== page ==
Tralokinumab Improves Health-Related Quality of Life in Patients With Moderate to Severe AD

Young girl with Atopic dermatitis,type of eczema,is an inflammatory, chronically relapsing, non-contagious and pruritic skin disease. It has been given names like “prurigo Besnier,” “neurodermitis,” “endogenous eczema,” “flexural eczema,” “infantile eczema,” and “prurigo diathsique.
The effects of tralokinumab on health-related quality of life in patients with moderate to severe atopic dermatitis was measured via patients-reported outcomes.

Treatment with tralokinumab every 2 weeks improved health-related quality of life (HRQoL) in patients with moderate to severe atopic dermatitis (AD) better than placebo, according to study data published in the Annals of Allergy, Asthma and Immunology.

In this phase 2b, randomized study, patients with moderate to severe AD were randomly assigned to either subcutaneous tralokinumab (n=153) or placebo (n=51). Treatment was given once every 2 weeks for a total of 12 weeks. In addition, patients received class 3 topical corticosteroid cream or ointment 1 or more times a day starting from the run-in phase to the end of follow up. The endpoints of the study were changes in the Dermatology Life Quality Index (DLQI), 36-item Short-Form Health Survey version 2 (SF-36v2), and sleep interference Numeric Rating Score from baseline to week 12.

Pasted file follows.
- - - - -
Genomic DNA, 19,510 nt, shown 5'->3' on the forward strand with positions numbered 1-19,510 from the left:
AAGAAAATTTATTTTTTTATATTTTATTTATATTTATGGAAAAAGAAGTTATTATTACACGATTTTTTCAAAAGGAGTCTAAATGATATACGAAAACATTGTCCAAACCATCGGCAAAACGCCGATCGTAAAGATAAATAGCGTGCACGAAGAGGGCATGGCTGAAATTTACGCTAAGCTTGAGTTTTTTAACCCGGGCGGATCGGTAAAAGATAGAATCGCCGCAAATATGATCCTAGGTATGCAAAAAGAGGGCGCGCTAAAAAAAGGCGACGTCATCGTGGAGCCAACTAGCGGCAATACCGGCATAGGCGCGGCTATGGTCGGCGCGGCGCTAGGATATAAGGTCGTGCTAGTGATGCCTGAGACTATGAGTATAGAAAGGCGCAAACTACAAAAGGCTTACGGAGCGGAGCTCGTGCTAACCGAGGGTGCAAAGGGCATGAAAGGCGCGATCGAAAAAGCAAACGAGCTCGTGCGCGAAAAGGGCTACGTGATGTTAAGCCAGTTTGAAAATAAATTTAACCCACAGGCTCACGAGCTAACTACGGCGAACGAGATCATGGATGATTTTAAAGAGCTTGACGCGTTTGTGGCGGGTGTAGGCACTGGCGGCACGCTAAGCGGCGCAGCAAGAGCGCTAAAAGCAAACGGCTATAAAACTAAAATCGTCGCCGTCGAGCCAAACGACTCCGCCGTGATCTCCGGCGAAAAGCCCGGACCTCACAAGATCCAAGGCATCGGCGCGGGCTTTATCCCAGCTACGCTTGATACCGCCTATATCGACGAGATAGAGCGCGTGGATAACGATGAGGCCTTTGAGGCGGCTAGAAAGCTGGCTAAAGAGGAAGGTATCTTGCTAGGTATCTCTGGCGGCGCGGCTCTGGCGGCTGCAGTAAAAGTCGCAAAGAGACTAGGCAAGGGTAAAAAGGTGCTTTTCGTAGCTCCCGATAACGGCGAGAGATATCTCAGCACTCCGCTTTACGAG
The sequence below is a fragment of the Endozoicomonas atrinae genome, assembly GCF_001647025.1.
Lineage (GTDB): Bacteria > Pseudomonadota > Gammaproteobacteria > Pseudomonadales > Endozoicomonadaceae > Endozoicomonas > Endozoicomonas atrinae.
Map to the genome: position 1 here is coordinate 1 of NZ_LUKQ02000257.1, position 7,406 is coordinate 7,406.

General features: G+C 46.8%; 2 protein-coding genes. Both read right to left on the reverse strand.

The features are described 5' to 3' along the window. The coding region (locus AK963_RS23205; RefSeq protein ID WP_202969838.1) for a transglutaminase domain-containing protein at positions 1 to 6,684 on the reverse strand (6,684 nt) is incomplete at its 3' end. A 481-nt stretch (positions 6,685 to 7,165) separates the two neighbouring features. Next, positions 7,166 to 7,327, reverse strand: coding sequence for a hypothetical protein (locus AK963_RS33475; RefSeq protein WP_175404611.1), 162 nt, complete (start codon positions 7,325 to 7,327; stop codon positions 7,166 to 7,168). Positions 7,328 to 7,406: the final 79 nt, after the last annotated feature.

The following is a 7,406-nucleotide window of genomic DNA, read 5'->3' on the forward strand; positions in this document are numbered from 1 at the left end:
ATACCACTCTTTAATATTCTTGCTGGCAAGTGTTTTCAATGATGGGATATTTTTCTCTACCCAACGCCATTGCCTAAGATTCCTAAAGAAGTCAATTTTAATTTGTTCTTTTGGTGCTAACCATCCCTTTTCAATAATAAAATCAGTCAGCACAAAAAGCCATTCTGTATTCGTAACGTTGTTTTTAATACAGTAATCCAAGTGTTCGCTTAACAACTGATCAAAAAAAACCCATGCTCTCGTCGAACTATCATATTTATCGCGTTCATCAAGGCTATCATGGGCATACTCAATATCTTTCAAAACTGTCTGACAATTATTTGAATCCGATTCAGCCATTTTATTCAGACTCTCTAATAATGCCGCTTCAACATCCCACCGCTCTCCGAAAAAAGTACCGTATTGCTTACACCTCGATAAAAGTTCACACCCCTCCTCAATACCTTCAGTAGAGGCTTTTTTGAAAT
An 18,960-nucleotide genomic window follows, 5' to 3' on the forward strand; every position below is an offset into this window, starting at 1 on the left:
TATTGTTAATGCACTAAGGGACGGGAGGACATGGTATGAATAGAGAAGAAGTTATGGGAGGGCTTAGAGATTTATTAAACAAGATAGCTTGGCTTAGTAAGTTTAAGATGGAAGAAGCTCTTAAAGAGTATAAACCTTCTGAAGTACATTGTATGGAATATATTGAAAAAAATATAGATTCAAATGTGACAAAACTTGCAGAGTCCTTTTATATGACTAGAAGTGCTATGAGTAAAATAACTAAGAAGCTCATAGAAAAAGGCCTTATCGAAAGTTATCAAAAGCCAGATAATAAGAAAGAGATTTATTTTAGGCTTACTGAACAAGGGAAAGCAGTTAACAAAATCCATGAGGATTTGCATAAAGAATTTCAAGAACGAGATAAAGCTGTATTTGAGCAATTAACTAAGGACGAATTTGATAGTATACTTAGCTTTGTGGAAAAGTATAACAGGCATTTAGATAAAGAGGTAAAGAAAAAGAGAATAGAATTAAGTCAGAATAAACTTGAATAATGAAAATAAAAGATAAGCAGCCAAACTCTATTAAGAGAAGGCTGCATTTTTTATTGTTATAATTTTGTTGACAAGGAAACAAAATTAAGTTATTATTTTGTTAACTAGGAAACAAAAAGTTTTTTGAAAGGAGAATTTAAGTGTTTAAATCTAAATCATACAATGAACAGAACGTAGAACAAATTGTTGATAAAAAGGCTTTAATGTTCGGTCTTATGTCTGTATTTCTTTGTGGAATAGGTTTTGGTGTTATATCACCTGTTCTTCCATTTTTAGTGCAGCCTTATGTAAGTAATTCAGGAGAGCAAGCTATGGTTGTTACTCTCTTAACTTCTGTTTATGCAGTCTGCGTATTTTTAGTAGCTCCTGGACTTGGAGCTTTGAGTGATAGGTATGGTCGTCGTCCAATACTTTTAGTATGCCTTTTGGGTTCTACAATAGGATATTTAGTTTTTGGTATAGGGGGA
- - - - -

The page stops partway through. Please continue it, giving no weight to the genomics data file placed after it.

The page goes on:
Participants assigned to tralokinumab received 3 different doses of the drug: 45 mg (n=50), 150 mg (n=51), and 300 mg (n=52). Treatment with the highest dose of tralokinumab was associated with a significant improvement in total DLQI compared with placebo at week 12 (placebo-adjusted mean change, ‐3.51; 95% CI, ‐6.00 to ‐1.02; P =.006). By 12 weeks, patients treated with the 300 mg dose of tralokinumab had significantly greater improvements in the Physical Component Summary (mean change, 4.26; 95% CI, 1.83-6.69; P <.001) scores relative to placebo.

Limitations of the study were the small number of patients included in each dosing group as well as the relatively short duration of treatment.

The researchers noted that “HRQoL is a major goal of dermatological treatment, and compared to placebo, a higher proportion of tralokinumab-treated patients achieved a clinically meaningful improvement in HRQoL, as measured by DLQI.”

Disclosure: This clinical trial was supported by MedImmune. Several study authors declared affiliations with the pharmaceutical industry. Please see the original reference for a full list of authors’ disclosures.


Silverberg JI, Guttman-Yassky E, Gooderham M, et al. Health-related quality of life with tralokinumab in moderate-to-severe atopic dermatitis: A phase 2b randomized study. Published online December 14, 2020. Ann Allergy Asthma Immunol. doi:10.1016/j.anai.2020.12.004